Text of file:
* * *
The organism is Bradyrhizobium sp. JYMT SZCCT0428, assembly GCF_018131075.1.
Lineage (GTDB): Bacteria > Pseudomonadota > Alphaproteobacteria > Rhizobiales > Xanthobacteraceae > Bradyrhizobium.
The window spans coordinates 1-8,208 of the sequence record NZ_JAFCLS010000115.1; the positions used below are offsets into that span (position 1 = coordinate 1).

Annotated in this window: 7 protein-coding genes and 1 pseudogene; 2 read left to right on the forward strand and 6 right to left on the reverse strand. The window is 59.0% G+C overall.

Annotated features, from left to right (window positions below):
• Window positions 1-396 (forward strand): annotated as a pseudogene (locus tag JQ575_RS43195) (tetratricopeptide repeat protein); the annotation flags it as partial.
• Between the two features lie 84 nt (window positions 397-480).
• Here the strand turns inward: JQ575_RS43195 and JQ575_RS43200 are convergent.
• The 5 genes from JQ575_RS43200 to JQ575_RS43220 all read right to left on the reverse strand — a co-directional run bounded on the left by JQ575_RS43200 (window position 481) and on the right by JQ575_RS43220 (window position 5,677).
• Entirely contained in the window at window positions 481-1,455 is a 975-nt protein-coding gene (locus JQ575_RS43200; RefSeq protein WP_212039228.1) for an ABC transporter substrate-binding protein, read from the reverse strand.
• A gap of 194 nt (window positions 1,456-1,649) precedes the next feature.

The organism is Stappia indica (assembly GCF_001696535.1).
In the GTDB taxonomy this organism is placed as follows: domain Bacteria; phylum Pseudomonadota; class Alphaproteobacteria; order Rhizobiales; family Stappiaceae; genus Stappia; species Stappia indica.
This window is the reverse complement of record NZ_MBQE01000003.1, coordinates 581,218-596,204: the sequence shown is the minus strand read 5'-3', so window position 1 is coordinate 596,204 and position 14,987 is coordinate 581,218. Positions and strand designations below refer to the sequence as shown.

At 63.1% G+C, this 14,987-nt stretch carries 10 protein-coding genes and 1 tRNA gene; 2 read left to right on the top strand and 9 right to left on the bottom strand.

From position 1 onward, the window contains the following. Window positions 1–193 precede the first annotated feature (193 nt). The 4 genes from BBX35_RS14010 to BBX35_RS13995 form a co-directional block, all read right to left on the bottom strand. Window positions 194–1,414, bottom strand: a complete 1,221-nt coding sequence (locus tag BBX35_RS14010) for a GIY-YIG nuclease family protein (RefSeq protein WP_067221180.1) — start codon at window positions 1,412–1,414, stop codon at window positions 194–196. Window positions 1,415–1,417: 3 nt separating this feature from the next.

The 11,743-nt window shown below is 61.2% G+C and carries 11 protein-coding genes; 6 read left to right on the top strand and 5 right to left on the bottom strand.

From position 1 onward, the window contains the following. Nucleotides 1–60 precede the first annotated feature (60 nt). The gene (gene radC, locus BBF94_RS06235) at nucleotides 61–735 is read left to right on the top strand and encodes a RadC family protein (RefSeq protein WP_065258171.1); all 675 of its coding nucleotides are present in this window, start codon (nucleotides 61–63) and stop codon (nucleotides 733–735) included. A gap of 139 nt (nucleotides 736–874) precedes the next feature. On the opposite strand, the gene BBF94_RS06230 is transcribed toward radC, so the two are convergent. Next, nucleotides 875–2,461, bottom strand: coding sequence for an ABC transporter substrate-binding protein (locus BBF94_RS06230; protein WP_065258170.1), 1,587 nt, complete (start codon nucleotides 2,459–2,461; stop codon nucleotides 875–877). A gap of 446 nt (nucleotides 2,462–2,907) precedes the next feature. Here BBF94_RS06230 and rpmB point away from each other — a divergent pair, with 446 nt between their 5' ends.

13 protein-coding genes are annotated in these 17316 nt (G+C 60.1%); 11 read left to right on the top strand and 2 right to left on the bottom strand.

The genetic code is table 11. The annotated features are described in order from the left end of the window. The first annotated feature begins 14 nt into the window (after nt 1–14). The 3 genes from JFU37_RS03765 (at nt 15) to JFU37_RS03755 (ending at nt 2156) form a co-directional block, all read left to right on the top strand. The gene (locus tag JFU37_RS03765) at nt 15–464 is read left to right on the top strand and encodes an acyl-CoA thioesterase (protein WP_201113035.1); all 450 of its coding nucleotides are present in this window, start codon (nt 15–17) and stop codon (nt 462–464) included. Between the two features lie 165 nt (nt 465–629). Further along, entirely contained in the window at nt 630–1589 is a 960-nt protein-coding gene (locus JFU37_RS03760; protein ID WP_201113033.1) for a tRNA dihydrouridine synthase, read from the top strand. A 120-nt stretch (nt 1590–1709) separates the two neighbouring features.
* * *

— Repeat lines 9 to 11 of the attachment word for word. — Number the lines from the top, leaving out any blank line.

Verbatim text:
• The 5 genes from JQ575_RS43200 to JQ575_RS43220 all read right to left on the reverse strand — a co-directional run bounded on the left by JQ575_RS43200 (window position 481) and on the right by JQ575_RS43220 (window position 5,677).
• Entirely contained in the window at window positions 481-1,455 is a 975-nt protein-coding gene (locus JQ575_RS43200; RefSeq protein WP_212039228.1) for an ABC transporter substrate-binding protein, read from the reverse strand.
• A gap of 194 nt (window positions 1,456-1,649) precedes the next feature.